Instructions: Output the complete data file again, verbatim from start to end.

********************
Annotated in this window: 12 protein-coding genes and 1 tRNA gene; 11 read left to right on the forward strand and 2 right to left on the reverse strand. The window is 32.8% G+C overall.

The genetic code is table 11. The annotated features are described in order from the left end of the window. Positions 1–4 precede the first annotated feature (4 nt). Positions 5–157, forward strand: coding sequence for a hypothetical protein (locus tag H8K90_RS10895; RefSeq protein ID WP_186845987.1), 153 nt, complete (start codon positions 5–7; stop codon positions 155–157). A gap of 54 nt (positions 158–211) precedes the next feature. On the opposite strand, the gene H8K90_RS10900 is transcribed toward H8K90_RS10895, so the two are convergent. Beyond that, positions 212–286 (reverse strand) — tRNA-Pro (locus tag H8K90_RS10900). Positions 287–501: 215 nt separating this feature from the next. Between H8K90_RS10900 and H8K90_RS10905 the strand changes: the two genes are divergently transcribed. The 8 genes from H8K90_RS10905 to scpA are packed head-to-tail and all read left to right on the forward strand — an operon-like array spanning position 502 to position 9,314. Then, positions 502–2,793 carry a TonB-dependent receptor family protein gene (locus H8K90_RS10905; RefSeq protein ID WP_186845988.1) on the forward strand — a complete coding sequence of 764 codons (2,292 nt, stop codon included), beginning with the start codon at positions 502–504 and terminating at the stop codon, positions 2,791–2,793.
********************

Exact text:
Annotated in this window: 12 protein-coding genes and 1 tRNA gene; 11 read left to right on the forward strand and 2 right to left on the reverse strand. The window is 32.8% G+C overall.

The genetic code is table 11. The annotated features are described in order from the left end of the window. Positions 1–4 precede the first annotated feature (4 nt). Positions 5–157, forward strand: coding sequence for a hypothetical protein (locus tag H8K90_RS10895; RefSeq protein ID WP_186845987.1), 153 nt, complete (start codon positions 5–7; stop codon positions 155–157). A gap of 54 nt (positions 158–211) precedes the next feature. On the opposite strand, the gene H8K90_RS10900 is transcribed toward H8K90_RS10895, so the two are convergent. Beyond that, positions 212–286 (reverse strand) — tRNA-Pro (locus tag H8K90_RS10900). Positions 287–501: 215 nt separating this feature from the next. Between H8K90_RS10900 and H8K90_RS10905 the strand changes: the two genes are divergently transcribed. The 8 genes from H8K90_RS10905 to scpA are packed head-to-tail and all read left to right on the forward strand — an operon-like array spanning position 502 to position 9,314. Then, positions 502–2,793 carry a TonB-dependent receptor family protein gene (locus H8K90_RS10905; RefSeq protein ID WP_186845988.1) on the forward strand — a complete coding sequence of 764 codons (2,292 nt, stop codon included), beginning with the start codon at positions 502–504 and terminating at the stop codon, positions 2,791–2,793.